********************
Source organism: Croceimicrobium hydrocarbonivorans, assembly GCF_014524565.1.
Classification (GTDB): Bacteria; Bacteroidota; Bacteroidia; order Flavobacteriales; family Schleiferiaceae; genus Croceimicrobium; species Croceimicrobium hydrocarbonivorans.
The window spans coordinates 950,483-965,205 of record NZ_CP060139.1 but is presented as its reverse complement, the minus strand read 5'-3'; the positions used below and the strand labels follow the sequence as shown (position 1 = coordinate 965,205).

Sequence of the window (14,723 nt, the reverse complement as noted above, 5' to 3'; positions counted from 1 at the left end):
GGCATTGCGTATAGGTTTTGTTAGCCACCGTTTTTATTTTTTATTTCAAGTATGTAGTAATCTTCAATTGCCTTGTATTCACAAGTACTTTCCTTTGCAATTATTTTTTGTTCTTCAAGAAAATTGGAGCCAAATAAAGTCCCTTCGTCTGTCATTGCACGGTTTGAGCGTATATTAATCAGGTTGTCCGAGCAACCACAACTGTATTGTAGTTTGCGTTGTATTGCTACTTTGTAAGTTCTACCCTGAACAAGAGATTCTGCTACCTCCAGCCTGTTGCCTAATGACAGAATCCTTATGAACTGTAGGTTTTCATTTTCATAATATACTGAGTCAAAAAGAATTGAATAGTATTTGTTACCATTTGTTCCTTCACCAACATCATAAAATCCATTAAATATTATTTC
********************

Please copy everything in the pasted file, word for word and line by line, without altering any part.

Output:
Source organism: Croceimicrobium hydrocarbonivorans, assembly GCF_014524565.1.
Classification (GTDB): Bacteria; Bacteroidota; Bacteroidia; order Flavobacteriales; family Schleiferiaceae; genus Croceimicrobium; species Croceimicrobium hydrocarbonivorans.
The window spans coordinates 950,483-965,205 of record NZ_CP060139.1 but is presented as its reverse complement, the minus strand read 5'-3'; the positions used below and the strand labels follow the sequence as shown (position 1 = coordinate 965,205).

Sequence of the window (14,723 nt, the reverse complement as noted above, 5' to 3'; positions counted from 1 at the left end):
GGCATTGCGTATAGGTTTTGTTAGCCACCGTTTTTATTTTTTATTTCAAGTATGTAGTAATCTTCAATTGCCTTGTATTCACAAGTACTTTCCTTTGCAATTATTTTTTGTTCTTCAAGAAAATTGGAGCCAAATAAAGTCCCTTCGTCTGTCATTGCACGGTTTGAGCGTATATTAATCAGGTTGTCCGAGCAACCACAACTGTATTGTAGTTTGCGTTGTATTGCTACTTTGTAAGTTCTACCCTGAACAAGAGATTCTGCTACCTCCAGCCTGTTGCCTAATGACAGAATCCTTATGAACTGTAGGTTTTCATTTTCATAATATACTGAGTCAAAAAGAATTGAATAGTATTTGTTACCATTTGTTCCTTCACCAACATCATAAAATCCATTAAATATTATTTC